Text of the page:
A team of researchers from Greece and Spain have managed to synthesize silver nanoparticles, which are of great interest thanks to their application in biotechnology, by using strawberry tree leaf extract. The new technology is ecological, simple, cheap and very fast.
Cornell researchers have developed a new method of generating terahertz signals on an inexpensive silicon chip, offering possible applications in medical imaging, security scanning and wireless data transfer.
Sixteen middle-school students received a unique firsthand look at the exciting world of nanotechnology when they attended Summer NanoCamp at the College of Nanoscale Science and Engineering (CNSE) of the University at Albany on July 10, part of a collaboration between CNSE and the Children's Museum of Science and Technology (CMOST).
Researchers have provided the first atomic-scale insights into the ferroelectric properties of nanocrystals. This information will be critical for development of the next generation of nonvolatile data storage devices.
Researchers have developed an entirely new logic circuit family based on magnetic semiconductor devices. The advance could lead to logic circuits up to 1 million times more power-efficient than today's.
The Nanotechnology Signature Initiative (NSI) Nanotechnology for Sensors and Sensors for Nanotechnology: Improving and Protecting Health, Safety, and the Environment is the fifth NSI to be launched by agencies of the National Nanotechnology Initiative (NNI).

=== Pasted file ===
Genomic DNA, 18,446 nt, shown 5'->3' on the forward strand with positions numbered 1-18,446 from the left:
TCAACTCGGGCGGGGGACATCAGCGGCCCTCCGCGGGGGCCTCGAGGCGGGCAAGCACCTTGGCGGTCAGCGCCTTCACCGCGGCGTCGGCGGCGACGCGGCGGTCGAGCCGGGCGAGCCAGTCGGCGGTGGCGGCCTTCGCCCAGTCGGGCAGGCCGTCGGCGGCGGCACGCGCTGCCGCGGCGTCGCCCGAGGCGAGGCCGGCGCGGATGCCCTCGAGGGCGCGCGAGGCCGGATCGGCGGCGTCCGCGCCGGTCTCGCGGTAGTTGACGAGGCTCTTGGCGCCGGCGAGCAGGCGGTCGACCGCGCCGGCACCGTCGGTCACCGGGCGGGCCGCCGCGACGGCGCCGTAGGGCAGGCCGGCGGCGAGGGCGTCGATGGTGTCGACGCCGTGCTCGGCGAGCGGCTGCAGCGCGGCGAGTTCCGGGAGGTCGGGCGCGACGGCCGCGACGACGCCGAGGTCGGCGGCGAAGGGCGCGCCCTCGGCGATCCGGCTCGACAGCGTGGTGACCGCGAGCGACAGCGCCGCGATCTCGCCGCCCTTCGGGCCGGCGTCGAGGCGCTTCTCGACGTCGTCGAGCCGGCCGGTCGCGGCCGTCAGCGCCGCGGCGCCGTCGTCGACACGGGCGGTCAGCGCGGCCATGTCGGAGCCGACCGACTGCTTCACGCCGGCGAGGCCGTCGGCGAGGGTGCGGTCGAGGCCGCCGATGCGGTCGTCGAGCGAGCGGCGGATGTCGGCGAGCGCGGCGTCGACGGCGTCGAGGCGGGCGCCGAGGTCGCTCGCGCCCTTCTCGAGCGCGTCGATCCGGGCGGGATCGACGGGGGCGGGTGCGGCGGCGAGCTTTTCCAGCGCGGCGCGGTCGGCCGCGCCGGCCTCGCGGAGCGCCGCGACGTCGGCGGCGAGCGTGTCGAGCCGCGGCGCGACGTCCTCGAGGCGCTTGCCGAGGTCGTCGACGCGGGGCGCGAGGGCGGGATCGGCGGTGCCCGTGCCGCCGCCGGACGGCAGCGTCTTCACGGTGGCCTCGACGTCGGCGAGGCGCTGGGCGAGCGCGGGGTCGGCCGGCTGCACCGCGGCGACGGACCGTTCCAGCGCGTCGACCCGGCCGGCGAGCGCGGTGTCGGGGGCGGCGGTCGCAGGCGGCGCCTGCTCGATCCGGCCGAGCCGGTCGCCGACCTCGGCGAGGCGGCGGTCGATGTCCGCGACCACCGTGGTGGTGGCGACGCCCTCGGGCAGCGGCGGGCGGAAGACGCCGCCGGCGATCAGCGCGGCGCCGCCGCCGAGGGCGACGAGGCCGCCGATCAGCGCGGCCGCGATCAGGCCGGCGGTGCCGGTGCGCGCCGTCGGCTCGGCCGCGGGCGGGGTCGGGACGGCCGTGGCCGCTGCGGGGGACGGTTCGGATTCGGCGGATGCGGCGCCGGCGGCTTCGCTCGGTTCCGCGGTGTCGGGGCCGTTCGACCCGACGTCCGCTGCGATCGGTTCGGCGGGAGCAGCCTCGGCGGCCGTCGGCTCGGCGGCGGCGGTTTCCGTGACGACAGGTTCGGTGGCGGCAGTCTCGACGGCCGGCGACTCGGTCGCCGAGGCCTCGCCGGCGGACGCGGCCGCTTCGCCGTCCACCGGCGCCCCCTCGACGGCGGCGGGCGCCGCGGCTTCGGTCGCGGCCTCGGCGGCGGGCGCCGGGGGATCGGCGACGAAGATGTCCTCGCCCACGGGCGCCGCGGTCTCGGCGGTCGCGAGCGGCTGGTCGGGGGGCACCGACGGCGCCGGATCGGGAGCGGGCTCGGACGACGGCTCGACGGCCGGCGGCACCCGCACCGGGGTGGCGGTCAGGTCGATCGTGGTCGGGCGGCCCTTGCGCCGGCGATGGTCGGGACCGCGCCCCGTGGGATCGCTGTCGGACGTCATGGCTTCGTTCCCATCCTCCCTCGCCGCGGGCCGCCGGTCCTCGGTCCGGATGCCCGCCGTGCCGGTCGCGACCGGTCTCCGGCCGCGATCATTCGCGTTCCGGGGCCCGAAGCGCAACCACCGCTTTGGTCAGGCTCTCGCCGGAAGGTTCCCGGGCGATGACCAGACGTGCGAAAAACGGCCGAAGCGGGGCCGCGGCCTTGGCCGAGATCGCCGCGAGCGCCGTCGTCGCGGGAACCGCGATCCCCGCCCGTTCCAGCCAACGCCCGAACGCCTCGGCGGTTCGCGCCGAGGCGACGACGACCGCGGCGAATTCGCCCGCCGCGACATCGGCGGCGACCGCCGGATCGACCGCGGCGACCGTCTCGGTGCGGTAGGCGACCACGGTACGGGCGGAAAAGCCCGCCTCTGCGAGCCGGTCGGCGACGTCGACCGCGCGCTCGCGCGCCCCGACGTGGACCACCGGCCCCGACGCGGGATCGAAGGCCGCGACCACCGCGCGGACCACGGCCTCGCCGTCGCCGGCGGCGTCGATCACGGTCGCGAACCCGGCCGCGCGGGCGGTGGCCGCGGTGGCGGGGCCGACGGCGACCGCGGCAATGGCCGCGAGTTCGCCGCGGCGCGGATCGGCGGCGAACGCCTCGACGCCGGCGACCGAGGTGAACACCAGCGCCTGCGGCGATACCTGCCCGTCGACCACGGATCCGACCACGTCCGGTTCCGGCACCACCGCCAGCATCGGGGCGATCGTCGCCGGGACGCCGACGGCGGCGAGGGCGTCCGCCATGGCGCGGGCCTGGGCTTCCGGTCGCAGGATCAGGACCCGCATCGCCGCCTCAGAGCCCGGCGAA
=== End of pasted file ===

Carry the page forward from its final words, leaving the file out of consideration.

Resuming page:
Researchers in Thailand have developed an electronic nose (NanoNose) to help local food industry in areas related to standardizing smell, which is one of the key sensory perceptions for the food industry.
Researchers from the Biomaterial Research Department of Isfahan University of Technology reported the fabrication of a scaffold comprising of a polymer-bioceramic nanocomposite with potential applications as bone replacements and tooth substitutes, in particular.
Researchers have discovered yet another way to harvest small amounts of electricity from motion in the world around us - this time by capturing the electrical charge produced when two different kinds of plastic materials rub against one another. Based on flexible polymer materials, this 'triboelectric' generator could provide alternating current (AC) from activities such as walking.
A computer model from Rice University shows that long nanotubes bend and snap like twigs when blasted with ultrasonic energy. The research finds that short and long nanotubes behave differently during sonication. The discovery answers a longstanding question about the origin of competing power laws that were found in experiments on cutting nanotubes by sonication.